Common name: Wild Cherry
Latin names: Prunus serotina, Prunus virginiana, Prunus avium
Other names: Sweet Cherry, Black Cherry, Black Choke, Choke Cherry, Chokecherry, Caban Cherry, Virginian Prune
Habitat: Wild Cherry is native to Europe, northwest Africa, north America and western Asia.
Description: It is a deciduous tree growing to 15-32 m tall, with a trunk up to 1.5 m diameter. The leaves are alternate, simple ovoid-acute, 7-14 cm long and 4-7 cm broad. The flowers are produced in early spring at the same time as the new leaves, borne in corymbs of two to six together, each flower pendent on a 2-5 cm peduncle, 2.5-3.5 cm diameter, with five pure white petals, yellowish stamens, and a superior ovary; they are hermaphroditic, and pollinated by bees. The fruit is a drupe 1-2 cm in diameter (larger in some cultivated selections), bright red to dark purple when mature in mid summer, edible, variably sweet to somewhat astringent and bitter to eat fresh; it contains a single hard-shelled stone 8-12 mm long, 7-10 mm wide and 6-8 mm thick, grooved along the flattest edge; the seed (kernel) inside the stone is 6-8 mm long.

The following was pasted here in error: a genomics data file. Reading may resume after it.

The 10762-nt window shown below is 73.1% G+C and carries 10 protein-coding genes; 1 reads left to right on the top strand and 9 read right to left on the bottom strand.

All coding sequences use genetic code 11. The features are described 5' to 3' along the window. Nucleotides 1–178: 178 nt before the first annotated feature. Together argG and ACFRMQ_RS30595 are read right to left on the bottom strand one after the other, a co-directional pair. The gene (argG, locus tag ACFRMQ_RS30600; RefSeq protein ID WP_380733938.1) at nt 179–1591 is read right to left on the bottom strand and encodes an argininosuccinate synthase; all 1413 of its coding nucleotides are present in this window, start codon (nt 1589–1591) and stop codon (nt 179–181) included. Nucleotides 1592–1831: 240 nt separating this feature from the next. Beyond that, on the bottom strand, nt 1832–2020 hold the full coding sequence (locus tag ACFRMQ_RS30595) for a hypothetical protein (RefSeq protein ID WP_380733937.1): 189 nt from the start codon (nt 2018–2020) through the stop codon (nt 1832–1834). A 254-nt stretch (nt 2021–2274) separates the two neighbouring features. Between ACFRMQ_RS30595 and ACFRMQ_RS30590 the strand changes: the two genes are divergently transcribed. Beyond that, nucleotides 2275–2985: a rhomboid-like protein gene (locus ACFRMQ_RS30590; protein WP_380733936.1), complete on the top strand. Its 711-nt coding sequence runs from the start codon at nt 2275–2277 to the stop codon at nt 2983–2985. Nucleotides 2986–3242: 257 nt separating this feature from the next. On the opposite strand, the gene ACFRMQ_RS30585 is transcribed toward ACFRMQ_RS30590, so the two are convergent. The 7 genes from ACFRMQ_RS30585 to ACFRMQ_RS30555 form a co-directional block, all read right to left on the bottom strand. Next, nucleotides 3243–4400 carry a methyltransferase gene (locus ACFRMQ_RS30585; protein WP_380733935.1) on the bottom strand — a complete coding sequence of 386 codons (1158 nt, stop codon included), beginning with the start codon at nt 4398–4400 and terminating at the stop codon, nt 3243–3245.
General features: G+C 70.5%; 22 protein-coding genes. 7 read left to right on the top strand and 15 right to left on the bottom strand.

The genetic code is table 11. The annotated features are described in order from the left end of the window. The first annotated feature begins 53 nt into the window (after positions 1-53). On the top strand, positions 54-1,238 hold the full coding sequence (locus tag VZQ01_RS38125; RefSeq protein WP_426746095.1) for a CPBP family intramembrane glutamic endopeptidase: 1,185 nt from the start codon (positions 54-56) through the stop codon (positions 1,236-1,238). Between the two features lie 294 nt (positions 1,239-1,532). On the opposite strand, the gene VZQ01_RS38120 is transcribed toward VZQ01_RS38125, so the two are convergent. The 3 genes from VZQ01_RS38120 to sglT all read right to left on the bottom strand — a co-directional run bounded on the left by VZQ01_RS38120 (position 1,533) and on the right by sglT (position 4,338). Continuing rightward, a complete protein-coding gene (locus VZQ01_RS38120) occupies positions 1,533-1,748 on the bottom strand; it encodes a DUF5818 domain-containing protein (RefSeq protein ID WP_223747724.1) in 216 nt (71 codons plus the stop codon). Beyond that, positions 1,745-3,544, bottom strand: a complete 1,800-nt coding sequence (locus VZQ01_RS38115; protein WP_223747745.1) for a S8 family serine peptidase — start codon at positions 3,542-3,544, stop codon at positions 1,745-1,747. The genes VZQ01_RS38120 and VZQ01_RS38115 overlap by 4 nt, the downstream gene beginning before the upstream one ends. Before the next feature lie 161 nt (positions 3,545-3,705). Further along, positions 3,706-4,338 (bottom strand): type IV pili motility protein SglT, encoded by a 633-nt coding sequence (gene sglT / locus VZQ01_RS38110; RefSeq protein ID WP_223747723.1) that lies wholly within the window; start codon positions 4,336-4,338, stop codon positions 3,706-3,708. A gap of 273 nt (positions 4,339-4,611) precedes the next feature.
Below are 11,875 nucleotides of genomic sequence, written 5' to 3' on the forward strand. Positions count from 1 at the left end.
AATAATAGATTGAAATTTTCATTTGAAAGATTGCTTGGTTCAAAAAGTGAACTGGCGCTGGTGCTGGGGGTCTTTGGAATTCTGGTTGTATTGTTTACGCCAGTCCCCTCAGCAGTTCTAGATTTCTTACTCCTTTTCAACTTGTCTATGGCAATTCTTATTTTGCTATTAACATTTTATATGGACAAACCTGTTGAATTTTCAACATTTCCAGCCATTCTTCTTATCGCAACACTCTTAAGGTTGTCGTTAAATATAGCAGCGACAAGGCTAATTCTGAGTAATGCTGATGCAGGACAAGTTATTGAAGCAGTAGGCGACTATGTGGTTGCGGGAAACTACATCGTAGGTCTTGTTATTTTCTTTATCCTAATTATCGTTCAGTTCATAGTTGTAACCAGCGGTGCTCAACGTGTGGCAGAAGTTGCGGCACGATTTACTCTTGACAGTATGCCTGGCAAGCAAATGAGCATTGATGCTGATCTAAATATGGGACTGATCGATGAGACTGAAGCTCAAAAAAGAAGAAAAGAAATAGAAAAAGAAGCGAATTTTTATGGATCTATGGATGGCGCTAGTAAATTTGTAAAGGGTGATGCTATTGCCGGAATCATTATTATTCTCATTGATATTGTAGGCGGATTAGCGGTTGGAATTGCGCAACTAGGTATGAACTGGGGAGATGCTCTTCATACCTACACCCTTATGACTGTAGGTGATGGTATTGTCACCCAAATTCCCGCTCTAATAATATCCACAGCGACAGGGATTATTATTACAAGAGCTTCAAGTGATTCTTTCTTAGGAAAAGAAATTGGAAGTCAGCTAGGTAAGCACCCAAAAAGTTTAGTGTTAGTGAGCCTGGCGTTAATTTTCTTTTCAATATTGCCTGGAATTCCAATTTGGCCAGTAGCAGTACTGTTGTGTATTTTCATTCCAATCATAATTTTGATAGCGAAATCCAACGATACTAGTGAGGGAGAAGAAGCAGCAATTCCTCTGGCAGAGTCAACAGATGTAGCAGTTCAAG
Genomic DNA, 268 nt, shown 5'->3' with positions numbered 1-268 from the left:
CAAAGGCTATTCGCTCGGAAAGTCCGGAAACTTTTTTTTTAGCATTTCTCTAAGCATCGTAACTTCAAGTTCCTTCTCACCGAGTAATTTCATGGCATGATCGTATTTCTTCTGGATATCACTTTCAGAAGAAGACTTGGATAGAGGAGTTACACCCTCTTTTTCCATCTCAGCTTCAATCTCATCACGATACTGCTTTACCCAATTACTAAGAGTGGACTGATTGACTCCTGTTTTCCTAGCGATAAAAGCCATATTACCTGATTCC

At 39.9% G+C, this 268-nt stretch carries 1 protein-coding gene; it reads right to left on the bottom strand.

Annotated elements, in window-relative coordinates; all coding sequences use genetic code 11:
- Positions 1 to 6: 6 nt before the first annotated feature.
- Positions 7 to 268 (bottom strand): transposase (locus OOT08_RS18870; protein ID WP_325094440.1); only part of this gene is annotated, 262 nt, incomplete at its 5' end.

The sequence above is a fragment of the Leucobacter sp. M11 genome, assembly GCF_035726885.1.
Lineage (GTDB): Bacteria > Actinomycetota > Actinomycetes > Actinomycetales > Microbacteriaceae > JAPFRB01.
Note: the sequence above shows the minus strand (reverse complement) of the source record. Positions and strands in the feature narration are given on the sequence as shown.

Parts used: Bark of root, trunk and branches.
Useful components:.Wild Cherry contains prunasin (a cyanogenic glycoside that yields hydrocyanic acid), benzaldehyde, eudesmic acid, coumarins, and tannins.
Medicinal use: The roots and the bark of Wild Cherry are a blood tonic, astringent, sedative, tonic and appetite stimulant, and has agents that relieve disorders of the chest and lungs, as an expectorant. Wild Cherry has been used medicinally by many native peoples. The inner bark bark of the limbs, trunk and root are all very useful and contain the same medicinal properties, although the root is always better. Wild Cherry is mostly noted for its use in respiratory problems. It has a soothing and sedative effect on the nervous system. It is in this way that it has its influence on the heart. In digestive disorders its use is very noticeable. It helps the flow of gastric juices. This is very helpful in conditions of dyspepsia. In respiratory affections wild cherry soothes the cough and at the same time gives tone and strength to the system. Externally, the bark can be placed in water for a few days in part sun and then used with advantage for pink eye and other infections of the eye.
Safety: All parts of the Wild Cherry except for the ripe fruit are slightly toxic. It is advisable to consult your doctor before consumption of any herb.